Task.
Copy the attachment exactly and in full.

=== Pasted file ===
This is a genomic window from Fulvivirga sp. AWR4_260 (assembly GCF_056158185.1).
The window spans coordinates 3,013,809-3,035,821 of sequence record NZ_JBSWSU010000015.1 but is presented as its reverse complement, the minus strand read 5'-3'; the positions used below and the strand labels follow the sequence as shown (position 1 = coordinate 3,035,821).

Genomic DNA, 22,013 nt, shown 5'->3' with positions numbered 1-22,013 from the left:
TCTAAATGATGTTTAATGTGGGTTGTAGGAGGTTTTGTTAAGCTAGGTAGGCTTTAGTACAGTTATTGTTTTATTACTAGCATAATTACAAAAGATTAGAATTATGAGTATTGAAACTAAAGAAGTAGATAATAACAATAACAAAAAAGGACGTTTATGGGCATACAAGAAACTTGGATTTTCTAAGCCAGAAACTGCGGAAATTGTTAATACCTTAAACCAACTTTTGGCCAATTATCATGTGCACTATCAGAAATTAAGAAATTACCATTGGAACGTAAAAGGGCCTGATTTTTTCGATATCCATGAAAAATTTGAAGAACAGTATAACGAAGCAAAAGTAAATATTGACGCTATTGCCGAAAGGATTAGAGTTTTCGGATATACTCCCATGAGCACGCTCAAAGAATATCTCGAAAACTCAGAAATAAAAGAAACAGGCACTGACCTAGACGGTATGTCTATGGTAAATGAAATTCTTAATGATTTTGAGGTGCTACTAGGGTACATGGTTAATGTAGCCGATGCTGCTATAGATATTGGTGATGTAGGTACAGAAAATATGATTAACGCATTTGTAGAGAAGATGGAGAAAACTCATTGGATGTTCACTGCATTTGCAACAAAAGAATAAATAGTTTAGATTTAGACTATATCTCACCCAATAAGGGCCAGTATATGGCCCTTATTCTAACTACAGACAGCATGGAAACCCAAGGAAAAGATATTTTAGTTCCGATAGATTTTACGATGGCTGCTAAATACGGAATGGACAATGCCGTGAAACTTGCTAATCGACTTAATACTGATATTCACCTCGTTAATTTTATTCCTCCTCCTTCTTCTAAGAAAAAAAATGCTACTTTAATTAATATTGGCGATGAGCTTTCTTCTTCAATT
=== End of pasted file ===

This is a genomic window from Fulvivirga sp. AWR4_260 (assembly GCF_056158185.1).
The window spans coordinates 3,013,809-3,035,821 of sequence record NZ_JBSWSU010000015.1 but is presented as its reverse complement, the minus strand read 5'-3'; the positions used below and the strand labels follow the sequence as shown (position 1 = coordinate 3,035,821).

Genomic DNA, 22,013 nt, shown 5'->3' with positions numbered 1-22,013 from the left:
TCTAAATGATGTTTAATGTGGGTTGTAGGAGGTTTTGTTAAGCTAGGTAGGCTTTAGTACAGTTATTGTTTTATTACTAGCATAATTACAAAAGATTAGAATTATGAGTATTGAAACTAAAGAAGTAGATAATAACAATAACAAAAAAGGACGTTTATGGGCATACAAGAAACTTGGATTTTCTAAGCCAGAAACTGCGGAAATTGTTAATACCTTAAACCAACTTTTGGCCAATTATCATGTGCACTATCAGAAATTAAGAAATTACCATTGGAACGTAAAAGGGCCTGATTTTTTCGATATCCATGAAAAATTTGAAGAACAGTATAACGAAGCAAAAGTAAATATTGACGCTATTGCCGAAAGGATTAGAGTTTTCGGATATACTCCCATGAGCACGCTCAAAGAATATCTCGAAAACTCAGAAATAAAAGAAACAGGCACTGACCTAGACGGTATGTCTATGGTAAATGAAATTCTTAATGATTTTGAGGTGCTACTAGGGTACATGGTTAATGTAGCCGATGCTGCTATAGATATTGGTGATGTAGGTACAGAAAATATGATTAACGCATTTGTAGAGAAGATGGAGAAAACTCATTGGATGTTCACTGCATTTGCAACAAAAGAATAAATAGTTTAGATTTAGACTATATCTCACCCAATAAGGGCCAGTATATGGCCCTTATTCTAACTACAGACAGCATGGAAACCCAAGGAAAAGATATTTTAGTTCCGATAGATTTTACGATGGCTGCTAAATACGGAATGGACAATGCCGTGAAACTTGCTAATCGACTTAATACTGATATTCACCTCGTTAATTTTATTCCTCCTCCTTCTTCTAAGAAAAAAAATGCTACTTTAATTAATATTGGCGATGAGCTTTCTTCTTCAATT